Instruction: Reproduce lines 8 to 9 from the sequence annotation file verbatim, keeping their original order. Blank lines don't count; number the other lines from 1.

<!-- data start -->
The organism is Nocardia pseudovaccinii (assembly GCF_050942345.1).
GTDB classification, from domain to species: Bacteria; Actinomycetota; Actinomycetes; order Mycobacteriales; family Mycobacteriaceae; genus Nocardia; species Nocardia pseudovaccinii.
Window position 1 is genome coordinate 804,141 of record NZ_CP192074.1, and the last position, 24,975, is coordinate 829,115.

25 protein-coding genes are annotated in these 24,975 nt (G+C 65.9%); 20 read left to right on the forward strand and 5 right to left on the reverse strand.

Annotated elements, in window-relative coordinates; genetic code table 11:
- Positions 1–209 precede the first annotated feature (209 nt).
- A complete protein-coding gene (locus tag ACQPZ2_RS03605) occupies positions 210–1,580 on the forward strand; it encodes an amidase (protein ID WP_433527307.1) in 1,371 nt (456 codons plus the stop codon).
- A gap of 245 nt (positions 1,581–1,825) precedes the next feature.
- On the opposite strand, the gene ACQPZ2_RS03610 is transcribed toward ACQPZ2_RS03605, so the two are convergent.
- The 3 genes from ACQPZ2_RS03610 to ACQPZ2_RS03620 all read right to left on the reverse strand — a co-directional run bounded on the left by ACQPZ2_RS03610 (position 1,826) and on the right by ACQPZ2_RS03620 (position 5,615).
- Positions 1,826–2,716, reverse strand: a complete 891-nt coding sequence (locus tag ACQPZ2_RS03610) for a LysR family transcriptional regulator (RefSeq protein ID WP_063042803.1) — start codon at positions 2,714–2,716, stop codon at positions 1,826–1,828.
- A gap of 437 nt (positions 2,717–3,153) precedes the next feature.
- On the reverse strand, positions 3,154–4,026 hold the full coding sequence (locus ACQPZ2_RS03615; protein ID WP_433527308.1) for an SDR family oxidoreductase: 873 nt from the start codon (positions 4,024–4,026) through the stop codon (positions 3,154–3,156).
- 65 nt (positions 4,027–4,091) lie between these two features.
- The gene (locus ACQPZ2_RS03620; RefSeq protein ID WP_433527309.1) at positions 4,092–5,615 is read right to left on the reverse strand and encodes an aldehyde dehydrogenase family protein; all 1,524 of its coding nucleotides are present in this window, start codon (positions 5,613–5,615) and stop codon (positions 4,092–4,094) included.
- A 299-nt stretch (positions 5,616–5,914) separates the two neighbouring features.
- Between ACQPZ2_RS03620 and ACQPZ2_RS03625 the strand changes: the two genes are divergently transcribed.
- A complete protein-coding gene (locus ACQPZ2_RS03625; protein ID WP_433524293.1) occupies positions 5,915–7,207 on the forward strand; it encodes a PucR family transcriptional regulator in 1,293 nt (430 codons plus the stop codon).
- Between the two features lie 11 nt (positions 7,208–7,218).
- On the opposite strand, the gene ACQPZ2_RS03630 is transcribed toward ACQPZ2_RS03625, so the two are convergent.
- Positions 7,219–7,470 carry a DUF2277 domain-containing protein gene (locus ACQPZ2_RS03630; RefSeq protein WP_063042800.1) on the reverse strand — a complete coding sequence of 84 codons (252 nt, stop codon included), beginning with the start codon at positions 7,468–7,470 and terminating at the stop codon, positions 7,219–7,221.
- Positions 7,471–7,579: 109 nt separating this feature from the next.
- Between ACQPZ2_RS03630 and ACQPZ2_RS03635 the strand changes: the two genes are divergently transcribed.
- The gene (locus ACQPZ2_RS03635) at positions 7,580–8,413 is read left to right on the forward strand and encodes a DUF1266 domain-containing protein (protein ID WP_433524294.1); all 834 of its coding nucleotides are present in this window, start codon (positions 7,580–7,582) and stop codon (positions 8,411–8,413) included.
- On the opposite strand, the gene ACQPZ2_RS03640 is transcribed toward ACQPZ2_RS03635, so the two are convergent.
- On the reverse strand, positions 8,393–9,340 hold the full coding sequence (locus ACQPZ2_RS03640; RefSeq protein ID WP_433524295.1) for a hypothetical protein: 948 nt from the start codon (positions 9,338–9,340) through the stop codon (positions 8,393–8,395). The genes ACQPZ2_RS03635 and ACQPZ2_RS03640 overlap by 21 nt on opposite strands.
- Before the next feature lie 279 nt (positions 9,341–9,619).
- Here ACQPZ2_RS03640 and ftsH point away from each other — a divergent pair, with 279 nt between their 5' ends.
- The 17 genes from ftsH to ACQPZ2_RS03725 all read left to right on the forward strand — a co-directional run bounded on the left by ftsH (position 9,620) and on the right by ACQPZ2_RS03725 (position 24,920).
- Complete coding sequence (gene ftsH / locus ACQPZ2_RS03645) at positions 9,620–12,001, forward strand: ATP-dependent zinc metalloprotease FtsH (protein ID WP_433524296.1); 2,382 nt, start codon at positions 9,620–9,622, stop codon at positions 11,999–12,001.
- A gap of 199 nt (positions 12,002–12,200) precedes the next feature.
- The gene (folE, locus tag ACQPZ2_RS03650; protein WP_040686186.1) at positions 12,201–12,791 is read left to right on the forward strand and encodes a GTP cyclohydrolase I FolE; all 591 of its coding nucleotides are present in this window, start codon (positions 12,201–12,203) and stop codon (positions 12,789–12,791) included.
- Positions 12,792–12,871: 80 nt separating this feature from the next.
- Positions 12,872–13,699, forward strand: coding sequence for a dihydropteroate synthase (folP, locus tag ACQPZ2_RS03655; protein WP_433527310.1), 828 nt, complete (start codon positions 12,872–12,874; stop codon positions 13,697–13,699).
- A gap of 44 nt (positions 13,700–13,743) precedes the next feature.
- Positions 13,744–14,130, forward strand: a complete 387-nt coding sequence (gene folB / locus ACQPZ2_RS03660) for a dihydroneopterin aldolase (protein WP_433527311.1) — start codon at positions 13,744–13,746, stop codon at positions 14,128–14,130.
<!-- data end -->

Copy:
- A gap of 245 nt (positions 1,581–1,825) precedes the next feature.
- On the opposite strand, the gene ACQPZ2_RS03610 is transcribed toward ACQPZ2_RS03605, so the two are convergent.